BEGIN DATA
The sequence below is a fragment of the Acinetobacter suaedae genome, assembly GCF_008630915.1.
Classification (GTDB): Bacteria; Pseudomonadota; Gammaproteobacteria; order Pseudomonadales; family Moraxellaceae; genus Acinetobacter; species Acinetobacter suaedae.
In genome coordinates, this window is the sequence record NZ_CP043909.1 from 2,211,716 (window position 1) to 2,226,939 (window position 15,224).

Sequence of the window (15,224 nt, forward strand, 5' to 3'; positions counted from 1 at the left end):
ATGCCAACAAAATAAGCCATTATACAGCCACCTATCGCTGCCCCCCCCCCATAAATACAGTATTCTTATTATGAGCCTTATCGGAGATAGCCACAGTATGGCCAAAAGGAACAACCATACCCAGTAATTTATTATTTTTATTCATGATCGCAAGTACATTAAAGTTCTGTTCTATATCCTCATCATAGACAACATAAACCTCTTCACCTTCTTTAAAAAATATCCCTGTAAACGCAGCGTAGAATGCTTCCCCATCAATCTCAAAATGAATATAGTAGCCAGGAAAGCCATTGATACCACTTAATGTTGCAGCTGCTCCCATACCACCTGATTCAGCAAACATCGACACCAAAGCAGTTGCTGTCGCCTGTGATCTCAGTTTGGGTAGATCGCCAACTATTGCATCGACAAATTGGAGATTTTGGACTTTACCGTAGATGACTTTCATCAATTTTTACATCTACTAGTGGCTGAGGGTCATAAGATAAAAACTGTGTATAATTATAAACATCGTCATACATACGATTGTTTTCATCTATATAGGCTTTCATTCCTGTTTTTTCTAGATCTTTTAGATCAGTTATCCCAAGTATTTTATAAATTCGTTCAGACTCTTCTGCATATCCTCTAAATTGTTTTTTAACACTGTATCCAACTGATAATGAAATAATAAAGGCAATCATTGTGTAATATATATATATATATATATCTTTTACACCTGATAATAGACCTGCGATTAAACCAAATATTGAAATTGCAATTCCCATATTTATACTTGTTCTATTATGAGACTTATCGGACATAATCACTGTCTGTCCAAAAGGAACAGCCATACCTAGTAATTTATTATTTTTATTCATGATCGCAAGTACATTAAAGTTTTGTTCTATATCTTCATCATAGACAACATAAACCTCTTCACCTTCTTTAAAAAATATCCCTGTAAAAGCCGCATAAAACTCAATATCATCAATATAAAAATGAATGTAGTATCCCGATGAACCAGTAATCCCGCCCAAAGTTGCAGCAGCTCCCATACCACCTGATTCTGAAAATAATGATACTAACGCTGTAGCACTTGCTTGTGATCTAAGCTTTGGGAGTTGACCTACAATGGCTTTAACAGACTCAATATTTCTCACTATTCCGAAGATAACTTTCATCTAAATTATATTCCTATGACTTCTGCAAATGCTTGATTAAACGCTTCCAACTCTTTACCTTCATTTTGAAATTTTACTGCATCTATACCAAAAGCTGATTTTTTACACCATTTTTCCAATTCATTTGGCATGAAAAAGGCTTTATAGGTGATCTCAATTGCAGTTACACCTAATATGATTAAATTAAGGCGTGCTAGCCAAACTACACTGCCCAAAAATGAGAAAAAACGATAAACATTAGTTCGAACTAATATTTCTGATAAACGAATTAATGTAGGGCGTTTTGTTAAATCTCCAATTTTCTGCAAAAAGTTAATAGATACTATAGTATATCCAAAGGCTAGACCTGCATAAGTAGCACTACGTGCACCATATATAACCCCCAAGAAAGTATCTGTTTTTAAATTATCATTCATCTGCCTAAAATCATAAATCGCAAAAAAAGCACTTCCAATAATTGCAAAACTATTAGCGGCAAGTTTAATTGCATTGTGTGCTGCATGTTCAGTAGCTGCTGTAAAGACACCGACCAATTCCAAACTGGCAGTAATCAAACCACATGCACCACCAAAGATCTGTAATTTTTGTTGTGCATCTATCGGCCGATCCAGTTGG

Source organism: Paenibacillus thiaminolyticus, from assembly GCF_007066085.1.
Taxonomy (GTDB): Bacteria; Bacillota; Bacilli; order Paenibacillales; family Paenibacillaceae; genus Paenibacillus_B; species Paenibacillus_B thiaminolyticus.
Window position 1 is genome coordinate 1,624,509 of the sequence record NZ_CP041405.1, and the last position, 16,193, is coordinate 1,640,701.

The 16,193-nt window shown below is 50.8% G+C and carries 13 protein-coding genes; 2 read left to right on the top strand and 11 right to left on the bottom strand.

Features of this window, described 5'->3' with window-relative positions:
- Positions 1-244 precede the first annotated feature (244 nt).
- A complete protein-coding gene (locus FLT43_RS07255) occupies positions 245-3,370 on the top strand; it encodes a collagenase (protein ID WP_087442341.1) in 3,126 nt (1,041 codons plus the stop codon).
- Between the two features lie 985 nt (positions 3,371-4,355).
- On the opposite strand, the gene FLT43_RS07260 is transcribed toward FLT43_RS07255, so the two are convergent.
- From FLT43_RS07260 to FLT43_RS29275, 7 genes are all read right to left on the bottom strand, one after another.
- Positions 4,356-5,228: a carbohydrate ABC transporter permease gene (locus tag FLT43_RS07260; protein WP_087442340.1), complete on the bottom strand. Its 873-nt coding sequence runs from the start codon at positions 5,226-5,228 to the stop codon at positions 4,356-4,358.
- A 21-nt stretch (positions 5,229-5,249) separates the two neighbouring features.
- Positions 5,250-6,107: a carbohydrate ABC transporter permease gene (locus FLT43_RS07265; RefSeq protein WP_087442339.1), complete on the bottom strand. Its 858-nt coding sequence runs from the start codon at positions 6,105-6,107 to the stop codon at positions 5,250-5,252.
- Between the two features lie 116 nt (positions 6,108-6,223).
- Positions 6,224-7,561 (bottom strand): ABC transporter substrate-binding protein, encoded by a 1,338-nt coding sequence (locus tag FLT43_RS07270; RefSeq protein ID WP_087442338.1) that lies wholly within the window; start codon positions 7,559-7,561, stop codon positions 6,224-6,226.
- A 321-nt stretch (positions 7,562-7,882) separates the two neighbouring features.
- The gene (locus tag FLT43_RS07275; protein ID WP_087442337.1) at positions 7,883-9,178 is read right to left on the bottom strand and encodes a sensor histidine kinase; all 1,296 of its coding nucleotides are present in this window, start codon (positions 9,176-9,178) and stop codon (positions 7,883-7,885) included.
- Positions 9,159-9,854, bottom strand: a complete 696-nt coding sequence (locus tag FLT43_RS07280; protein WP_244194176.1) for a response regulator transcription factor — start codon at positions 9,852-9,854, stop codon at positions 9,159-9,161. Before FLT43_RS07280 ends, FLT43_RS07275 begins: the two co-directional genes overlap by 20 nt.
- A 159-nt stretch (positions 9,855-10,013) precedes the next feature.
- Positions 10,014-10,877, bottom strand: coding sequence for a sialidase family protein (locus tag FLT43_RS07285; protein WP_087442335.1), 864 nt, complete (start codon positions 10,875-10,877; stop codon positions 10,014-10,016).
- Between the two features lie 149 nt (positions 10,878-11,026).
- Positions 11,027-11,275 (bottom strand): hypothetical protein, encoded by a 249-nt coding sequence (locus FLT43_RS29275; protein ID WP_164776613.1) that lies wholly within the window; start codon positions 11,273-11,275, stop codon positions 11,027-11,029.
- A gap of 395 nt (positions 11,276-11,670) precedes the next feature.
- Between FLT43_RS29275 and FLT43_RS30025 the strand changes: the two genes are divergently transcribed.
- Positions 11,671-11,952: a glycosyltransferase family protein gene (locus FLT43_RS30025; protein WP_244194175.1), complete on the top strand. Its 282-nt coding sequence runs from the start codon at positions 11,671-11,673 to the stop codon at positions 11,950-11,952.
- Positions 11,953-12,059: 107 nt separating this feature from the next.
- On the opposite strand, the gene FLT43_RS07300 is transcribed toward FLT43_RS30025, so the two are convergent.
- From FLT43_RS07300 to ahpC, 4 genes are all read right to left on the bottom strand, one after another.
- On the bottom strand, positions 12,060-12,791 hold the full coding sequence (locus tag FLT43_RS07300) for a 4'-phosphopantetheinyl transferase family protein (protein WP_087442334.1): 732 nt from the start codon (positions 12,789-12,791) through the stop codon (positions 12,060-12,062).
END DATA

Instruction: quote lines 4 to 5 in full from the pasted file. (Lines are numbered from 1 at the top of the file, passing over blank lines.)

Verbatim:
Sequence of the window (15,224 nt, forward strand, 5' to 3'; positions counted from 1 at the left end):
ATGCCAACAAAATAAGCCATTATACAGCCACCTATCGCTGCCCCCCCCCCATAAATACAGTATTCTTATTATGAGCCTTATCGGAGATAGCCACAGTATGGCCAAAAGGAACAACCATACCCAGTAATTTATTATTTTTATTCATGATCGCAAGTACATTAAAGTTCTGTTCTATATCCTCATCATAGACAACATAAACCTCTTCACCTTCTTTAAAAAATATCCCTGTAAACGCAGCGTAGAATGCTTCCCCATCAATCTCAAAATGAATATAGTAGCCAGGAAAGCCATTGATACCACTTAATGTTGCAGCTGCTCCCATACCACCTGATTCAGCAAACATCGACACCAAAGCAGTTGCTGTCGCCTGTGATCTCAGTTTGGGTAGATCGCCAACTATTGCATCGACAAATTGGAGATTTTGGACTTTACCGTAGATGACTTTCATCAATTTTTACATCTACTAGTGGCTGAGGGTCATAAGATAAAAACTGTGTATAATTATAAACATCGTCATACATACGATTGTTTTCATCTATATAGGCTTTCATTCCTGTTTTTTCTAGATCTTTTAGATCAGTTATCCCAAGTATTTTATAAATTCGTTCAGACTCTTCTGCATATCCTCTAAATTGTTTTTTAACACTGTATCCAACTGATAATGAAATAATAAAGGCAATCATTGTGTAATATATATATATATATATATCTTTTACACCTGATAATAGACCTGCGATTAAACCAAATATTGAAATTGCAATTCCCATATTTATACTTGTTCTATTATGAGACTTATCGGACATAATCACTGTCTGTCCAAAAGGAACAGCCATACCTAGTAATTTATTATTTTTATTCATGATCGCAAGTACATTAAAGTTTTGTTCTATATCTTCATCATAGACAACATAAACCTCTTCACCTTCTTTAAAAAATATCCCTGTAAAAGCCGCATAAAACTCAATATCATCAATATAAAAATGAATGTAGTATCCCGATGAACCAGTAATCCCGCCCAAAGTTGCAGCAGCTCCCATACCACCTGATTCTGAAAATAATGATACTAACGCTGTAGCACTTGCTTGTGATCTAAGCTTTGGGAGTTGACCTACAATGGCTTTAACAGACTCAATATTTCTCACTATTCCGAAGATAACTTTCATCTAAATTATATTCCTATGACTTCTGCAAATGCTTGATTAAACGCTTCCAACTCTTTACCTTCATTTTGAAATTTTACTGCATCTATACCAAAAGCTGATTTTTTACACCATTTTTCCAATTCATTTGGCATGAAAAAGGCTTTATAGGTGATCTCAATTGCAGTTACACCTAATATGATTAAATTAAGGCGTGCTAGCCAAACTACACTGCCCAAAAATGAGAAAAAACGATAAACATTAGTTCGAACTAATATTTCTGATAAACGAATTAATGTAGGGCGTTTTGTTAAATCTCCAATTTTCTGCAAAAAGTTAATAGATACTATAGTATATCCAAAGGCTAGACCTGCATAAGTAGCACTACGTGCACCATATATAACCCCCAAGAAAGTATCTGTTTTTAAATTATCATTCATCTGCCTAAAATCATAAATCGCAAAAAAAGCACTTCCAATAATTGCAAAACTATTAGCGGCAAGTTTAATTGCATTGTGTGCTGCATGTTCAGTAGCTGCTGTAAAGACACCGACCAATTCCAAACTGGCAGTAATCAAACCACATGCACCACCAAAGATCTGTAATTTTTGTTGTGCATCTATCGGCCGATCCAGTTGG